By turns graceful and knowing, funny and moving, Niagara Falls All Over Again is the latest masterwork by National Book Award finalist and author of The Giant’s House, Elizabeth McCracken.
Spanning the waning years of vaudeville and the golden age of Hollywood, Niagara Falls All Over Again chronicles a flawed, passionate friendship over thirty years, weaving a powerful story of family and love, grief and loss. In it, McCracken introduces her most singular and affecting hero: Mose Sharp — son, brother, husband, father, friend ... and straight man to the fat guy in baggy pants who utterly transforms his life.
To the paying public, Mose Sharp was the arch, colorless half of the comedy team Carter and Sharp. To his partner, he was charmed and charming, a confirmed bachelor who never failed at love and romance. To his father and sisters, Mose was a prodigal son. And in his own heart and soul, he would always be a boy who once had a chance to save a girl’s life — a girl who would be his first, and greatest, loss.
Born into a Jewish family in small-town Iowa, the only boy among six sisters, Mose Sharp couldn’t leave home soon enough. By sixteen Mose had already joined the vaudeville circuit. But he knew one thing from the start: “I needed a partner,” he recalls. “I had always needed a partner.”
Then, an ebullient, self-destructive comedian named Rocky Carter came crashing into his life — and a thirty-year partnership was born. But as the comedy team of Carter and Sharp thrived from the vaudeville backwaters to Broadway to Hollywood, a funny thing happened amid the laughter: It was Mose who had all the best lines offstage.
Rocky would go through money, women, and wives in his restless search for love; Mose would settle down to a family life marked by fragile joy and wrenching tragedy. And soon, cracks were appearing in their complex relationship ... until one unforgivable act leads to another and a partnership begins to unravel.
In a novel as daring as it is compassionate, Elizabeth McCracken introduces an indelibly drawn cast of characters — from Mose’s Iowa family to the vagabond friends, lovers, and competitors who share his dizzying journey — as she deftly explores the fragile structures that underlie love affairs and friendships, partnerships and families.
An elegiac and uniquely American novel, Niagara Falls All Over Again is storytelling at its finest — and powerful proof that Elizabeth McCracken is one of the most dynamic and wholly original voices of her generation.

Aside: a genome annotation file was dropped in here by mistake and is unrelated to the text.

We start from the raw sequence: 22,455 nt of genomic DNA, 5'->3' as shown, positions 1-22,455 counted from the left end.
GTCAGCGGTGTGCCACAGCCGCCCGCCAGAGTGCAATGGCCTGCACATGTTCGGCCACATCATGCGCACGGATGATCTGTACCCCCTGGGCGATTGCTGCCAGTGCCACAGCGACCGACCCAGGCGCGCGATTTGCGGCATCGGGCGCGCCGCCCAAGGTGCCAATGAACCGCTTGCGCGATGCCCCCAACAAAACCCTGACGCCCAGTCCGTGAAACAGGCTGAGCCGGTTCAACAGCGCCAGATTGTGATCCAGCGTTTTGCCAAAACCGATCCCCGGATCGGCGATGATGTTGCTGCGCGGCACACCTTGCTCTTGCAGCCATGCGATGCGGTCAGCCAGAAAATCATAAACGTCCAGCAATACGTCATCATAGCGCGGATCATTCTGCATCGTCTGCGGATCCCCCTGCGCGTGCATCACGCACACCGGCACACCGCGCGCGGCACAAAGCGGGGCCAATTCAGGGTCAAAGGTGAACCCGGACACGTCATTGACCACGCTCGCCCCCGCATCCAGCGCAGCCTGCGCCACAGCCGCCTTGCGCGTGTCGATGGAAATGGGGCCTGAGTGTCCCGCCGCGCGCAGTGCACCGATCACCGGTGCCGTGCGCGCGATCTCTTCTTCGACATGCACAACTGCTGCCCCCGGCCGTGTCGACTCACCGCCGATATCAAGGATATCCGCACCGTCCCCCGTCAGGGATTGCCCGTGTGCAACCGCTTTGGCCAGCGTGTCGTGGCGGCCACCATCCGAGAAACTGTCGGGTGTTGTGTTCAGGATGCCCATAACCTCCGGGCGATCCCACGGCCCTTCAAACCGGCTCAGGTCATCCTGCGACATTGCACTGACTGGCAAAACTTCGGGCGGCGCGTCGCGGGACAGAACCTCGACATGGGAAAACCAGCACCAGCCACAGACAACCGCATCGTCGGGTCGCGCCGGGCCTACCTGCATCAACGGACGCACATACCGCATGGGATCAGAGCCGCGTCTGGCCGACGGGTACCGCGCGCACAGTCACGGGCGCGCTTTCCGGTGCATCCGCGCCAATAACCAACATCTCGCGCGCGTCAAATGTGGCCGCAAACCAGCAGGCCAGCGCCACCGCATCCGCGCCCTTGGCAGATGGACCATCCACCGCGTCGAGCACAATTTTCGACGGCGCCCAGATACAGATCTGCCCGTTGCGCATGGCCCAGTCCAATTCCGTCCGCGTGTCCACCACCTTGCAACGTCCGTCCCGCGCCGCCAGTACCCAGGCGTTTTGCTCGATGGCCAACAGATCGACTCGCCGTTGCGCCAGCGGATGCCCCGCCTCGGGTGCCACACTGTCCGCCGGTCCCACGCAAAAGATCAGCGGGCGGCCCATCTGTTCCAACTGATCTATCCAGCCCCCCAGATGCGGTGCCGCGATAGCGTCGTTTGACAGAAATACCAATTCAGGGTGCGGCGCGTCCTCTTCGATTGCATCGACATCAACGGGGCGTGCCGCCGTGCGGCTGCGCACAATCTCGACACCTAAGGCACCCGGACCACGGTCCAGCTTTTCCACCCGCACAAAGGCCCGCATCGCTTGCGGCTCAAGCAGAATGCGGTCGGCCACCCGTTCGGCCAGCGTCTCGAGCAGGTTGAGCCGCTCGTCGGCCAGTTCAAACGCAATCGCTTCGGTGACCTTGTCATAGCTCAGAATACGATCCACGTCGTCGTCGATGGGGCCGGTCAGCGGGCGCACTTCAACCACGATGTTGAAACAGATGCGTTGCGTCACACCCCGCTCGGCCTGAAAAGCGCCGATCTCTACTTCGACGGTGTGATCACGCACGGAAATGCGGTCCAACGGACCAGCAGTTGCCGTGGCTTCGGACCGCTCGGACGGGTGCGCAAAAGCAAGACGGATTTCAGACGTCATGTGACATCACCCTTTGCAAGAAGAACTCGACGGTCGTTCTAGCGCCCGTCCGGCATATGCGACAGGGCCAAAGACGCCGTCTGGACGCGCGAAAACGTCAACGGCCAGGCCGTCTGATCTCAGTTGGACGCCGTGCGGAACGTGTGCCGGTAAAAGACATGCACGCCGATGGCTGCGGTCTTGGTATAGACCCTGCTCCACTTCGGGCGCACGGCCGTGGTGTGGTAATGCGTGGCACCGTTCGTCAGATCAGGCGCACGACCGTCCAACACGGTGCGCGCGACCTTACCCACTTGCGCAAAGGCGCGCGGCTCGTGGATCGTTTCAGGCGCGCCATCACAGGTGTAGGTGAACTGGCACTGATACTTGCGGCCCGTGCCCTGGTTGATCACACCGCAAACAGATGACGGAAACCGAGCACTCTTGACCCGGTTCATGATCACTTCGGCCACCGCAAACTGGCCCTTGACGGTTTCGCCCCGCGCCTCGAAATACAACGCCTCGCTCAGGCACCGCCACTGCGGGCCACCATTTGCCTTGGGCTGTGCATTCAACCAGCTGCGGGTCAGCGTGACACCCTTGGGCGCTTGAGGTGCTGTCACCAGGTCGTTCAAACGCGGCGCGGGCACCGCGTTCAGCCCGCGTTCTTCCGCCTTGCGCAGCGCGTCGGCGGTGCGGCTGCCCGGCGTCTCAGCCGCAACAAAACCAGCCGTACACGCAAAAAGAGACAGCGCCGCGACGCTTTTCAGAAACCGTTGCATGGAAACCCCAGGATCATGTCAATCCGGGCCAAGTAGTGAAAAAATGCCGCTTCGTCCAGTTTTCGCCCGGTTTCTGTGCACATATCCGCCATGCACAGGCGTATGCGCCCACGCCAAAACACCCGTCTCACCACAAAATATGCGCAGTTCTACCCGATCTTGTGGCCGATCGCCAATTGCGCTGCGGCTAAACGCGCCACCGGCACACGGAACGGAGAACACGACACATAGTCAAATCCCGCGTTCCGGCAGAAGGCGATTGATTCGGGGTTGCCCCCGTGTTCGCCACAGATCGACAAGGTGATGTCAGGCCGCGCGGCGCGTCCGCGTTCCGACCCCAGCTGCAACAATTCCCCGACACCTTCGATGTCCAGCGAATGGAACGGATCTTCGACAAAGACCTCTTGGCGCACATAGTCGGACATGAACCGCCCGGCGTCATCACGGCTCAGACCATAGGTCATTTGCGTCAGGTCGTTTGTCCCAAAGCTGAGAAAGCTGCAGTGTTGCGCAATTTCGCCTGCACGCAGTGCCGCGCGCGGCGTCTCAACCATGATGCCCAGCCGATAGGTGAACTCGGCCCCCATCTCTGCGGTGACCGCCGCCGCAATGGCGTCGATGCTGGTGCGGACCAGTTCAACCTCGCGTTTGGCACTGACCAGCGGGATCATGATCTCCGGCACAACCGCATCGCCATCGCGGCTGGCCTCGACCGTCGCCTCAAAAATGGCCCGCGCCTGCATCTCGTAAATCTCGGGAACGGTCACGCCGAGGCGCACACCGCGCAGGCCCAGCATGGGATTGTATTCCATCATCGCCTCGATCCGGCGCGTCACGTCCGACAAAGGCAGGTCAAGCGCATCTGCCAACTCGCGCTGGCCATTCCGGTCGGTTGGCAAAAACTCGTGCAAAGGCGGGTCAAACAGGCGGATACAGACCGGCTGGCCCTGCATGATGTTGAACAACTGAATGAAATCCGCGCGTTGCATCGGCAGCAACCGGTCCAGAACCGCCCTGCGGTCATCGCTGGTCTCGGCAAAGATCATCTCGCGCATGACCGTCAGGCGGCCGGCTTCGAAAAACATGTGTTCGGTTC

From the Hardcover edition.
See more like this in our Mystery & Detective eBooks section
Share your thoughts on the Niagara Falls All Over Again Mystery & Detective eBook with others!
|Title of Mystery & Detective eBook: Niagara Falls All Over Again|
|Release Date: 11-26-2002|
|Allowed Countries (hover)|
|Publisher: Random House Publishing Group|
This eBook download is available in the following formats:
|Parent title||Niagara Falls All...|
|Devices||Samsung Tablet, Apple Ipad & Iphone, Barnes & Noble Nook, Kobo eReader, Aluratek Libre, Iliad, Nokia, Blackberry, Hanlin|
|Note||ePub, short for electronic publication is one of our favorites and should be yours for a couple of reasons. ePub offers reflowable text giving you flexibility to manipulate how the content is presented. Moreover, lots of cool features are now being developed for the reader like advanced video and audio. ePub is now an industry standard, so all of the "non-propreitary" hardware manufacturers are now supporting it.|
Niagara Falls All Over Again
This story — like most of the stories in the history of the world — begins far away from Des Moines, Iowa.
It starts with two men — one thin, one fat — dressed in tuxedos, walking down a black-and-white street arm-in-arm. The fat man keeps stumbling. At one point he falls and manages to land on his high silk hat. The fat man will always land on his hat, and the thin man will always help him up, whack him over the head, and replace it.
“I don’t want to do this, Professor,” the fat man pleads in a childish voice.
“You’ll be fine,” says the thin man, who, befitting his name, wears a mortarboard instead of a top hat. He drags the fat man up a set of stairs into a white church and through the flung-back doors and down the aisle to a sudden wedding march. Though both men are rotten marchers, they make it to the altar, where a minister opens a Bible in a chiding way: there’s no good reason to be late to your own wedding, even if your bride is a pony. Which she is, a chubby, swaybacked roan pony whose hindquarters keep shifting — she’s not thrilled about the match either. In this world, everyone wears a hat: the pony’s is straw, trimmed with a net veil thrown over her shoulders. The fat man sneaks sugar cubes to his intended. The pony has a history of bolting.
“We are gathered,” intones the justice of the peace, which is when the fat man howls, “Oh my fucking God!”
The cameras — there are cameras here, and a boom mike, and a director who hates the pony, and a script girl and a prop guy and dollies and grips...